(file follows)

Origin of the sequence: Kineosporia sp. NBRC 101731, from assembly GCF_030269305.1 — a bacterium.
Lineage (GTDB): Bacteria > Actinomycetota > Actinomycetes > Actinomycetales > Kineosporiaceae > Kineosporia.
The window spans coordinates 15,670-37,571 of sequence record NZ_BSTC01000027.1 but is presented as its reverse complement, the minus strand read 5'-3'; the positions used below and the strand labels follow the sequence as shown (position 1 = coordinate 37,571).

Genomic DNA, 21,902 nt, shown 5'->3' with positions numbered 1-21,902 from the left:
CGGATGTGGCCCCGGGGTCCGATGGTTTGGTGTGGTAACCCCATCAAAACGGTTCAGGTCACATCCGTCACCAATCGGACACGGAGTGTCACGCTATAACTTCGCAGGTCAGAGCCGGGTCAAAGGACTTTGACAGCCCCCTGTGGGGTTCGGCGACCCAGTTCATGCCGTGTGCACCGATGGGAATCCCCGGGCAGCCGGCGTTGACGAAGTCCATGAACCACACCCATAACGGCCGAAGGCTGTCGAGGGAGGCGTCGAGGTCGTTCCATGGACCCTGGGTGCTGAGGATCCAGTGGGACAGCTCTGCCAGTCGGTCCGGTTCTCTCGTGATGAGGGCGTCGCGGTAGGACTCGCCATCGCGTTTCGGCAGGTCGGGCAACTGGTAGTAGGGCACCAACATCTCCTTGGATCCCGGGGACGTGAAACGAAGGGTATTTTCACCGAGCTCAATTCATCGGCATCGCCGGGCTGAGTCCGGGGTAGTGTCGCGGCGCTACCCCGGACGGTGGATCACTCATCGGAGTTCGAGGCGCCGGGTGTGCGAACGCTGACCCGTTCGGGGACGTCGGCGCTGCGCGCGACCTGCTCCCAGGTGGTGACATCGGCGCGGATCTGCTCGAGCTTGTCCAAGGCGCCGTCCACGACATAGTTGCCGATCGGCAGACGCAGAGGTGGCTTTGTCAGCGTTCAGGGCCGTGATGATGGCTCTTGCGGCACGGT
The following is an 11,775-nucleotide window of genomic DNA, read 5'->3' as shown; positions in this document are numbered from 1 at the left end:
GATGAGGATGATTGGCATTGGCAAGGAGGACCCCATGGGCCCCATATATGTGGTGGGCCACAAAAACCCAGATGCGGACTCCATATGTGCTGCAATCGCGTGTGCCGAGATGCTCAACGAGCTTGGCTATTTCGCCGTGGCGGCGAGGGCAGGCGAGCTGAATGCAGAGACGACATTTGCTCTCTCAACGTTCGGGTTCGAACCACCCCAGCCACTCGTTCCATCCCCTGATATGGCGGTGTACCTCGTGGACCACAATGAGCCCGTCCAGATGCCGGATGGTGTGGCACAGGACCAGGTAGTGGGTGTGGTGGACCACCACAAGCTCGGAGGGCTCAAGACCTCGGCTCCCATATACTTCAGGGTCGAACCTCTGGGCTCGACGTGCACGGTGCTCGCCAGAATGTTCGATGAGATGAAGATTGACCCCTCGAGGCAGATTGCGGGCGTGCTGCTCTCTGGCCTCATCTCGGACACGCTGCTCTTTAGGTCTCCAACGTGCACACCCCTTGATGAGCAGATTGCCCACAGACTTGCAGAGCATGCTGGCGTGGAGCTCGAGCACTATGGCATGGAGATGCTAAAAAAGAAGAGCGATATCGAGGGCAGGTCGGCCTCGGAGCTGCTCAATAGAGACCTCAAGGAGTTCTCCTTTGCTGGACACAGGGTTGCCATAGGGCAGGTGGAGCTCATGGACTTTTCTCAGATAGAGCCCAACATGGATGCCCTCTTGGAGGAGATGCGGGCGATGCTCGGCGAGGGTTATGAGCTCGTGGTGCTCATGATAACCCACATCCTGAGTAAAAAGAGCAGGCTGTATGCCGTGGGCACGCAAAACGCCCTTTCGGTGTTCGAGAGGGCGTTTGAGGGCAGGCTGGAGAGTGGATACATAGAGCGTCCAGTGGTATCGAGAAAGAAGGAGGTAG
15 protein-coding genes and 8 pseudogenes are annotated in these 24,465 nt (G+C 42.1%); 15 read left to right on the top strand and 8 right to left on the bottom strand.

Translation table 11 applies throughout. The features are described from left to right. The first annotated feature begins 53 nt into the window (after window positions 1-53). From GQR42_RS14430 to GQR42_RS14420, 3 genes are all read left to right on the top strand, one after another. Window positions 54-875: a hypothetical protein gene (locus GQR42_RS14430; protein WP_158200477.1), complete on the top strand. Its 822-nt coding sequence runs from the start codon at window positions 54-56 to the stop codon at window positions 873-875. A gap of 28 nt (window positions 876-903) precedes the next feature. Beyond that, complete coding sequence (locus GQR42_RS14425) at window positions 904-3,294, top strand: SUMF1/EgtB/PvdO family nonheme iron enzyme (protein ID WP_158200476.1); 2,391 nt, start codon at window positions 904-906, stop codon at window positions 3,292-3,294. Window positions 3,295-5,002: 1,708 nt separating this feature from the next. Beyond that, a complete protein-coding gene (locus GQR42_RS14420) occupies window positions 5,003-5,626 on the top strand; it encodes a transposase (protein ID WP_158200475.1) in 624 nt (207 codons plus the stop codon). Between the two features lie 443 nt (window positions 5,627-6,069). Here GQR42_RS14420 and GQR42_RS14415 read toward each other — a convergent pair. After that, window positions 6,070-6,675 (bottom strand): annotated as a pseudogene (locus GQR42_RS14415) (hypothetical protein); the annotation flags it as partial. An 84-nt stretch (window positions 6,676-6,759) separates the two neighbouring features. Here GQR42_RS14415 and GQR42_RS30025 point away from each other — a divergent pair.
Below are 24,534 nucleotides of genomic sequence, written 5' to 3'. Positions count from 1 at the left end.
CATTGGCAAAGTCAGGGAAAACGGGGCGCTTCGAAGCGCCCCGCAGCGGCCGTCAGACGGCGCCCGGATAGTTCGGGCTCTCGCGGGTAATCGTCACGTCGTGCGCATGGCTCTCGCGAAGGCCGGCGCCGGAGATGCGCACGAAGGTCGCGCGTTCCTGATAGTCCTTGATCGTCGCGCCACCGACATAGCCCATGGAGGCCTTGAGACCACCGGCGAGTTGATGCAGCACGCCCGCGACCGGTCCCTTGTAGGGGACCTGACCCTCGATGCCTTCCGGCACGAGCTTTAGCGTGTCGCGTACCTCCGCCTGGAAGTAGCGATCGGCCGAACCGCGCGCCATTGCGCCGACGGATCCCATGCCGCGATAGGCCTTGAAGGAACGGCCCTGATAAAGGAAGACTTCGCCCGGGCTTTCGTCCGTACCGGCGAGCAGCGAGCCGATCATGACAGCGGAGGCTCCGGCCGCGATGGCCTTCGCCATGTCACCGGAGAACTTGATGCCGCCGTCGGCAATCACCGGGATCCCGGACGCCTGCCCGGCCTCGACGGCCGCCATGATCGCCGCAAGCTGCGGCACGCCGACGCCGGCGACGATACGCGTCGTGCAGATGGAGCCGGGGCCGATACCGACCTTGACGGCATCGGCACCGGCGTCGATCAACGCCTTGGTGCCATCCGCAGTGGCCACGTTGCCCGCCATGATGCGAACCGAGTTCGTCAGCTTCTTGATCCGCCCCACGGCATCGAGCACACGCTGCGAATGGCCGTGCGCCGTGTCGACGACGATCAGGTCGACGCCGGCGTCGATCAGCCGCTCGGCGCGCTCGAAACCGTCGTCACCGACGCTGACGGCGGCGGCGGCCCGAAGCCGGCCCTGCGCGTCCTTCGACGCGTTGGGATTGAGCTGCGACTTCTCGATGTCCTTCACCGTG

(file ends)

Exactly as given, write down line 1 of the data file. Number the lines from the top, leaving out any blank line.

Origin of the sequence: Kineosporia sp. NBRC 101731, from assembly GCF_030269305.1 — a bacterium.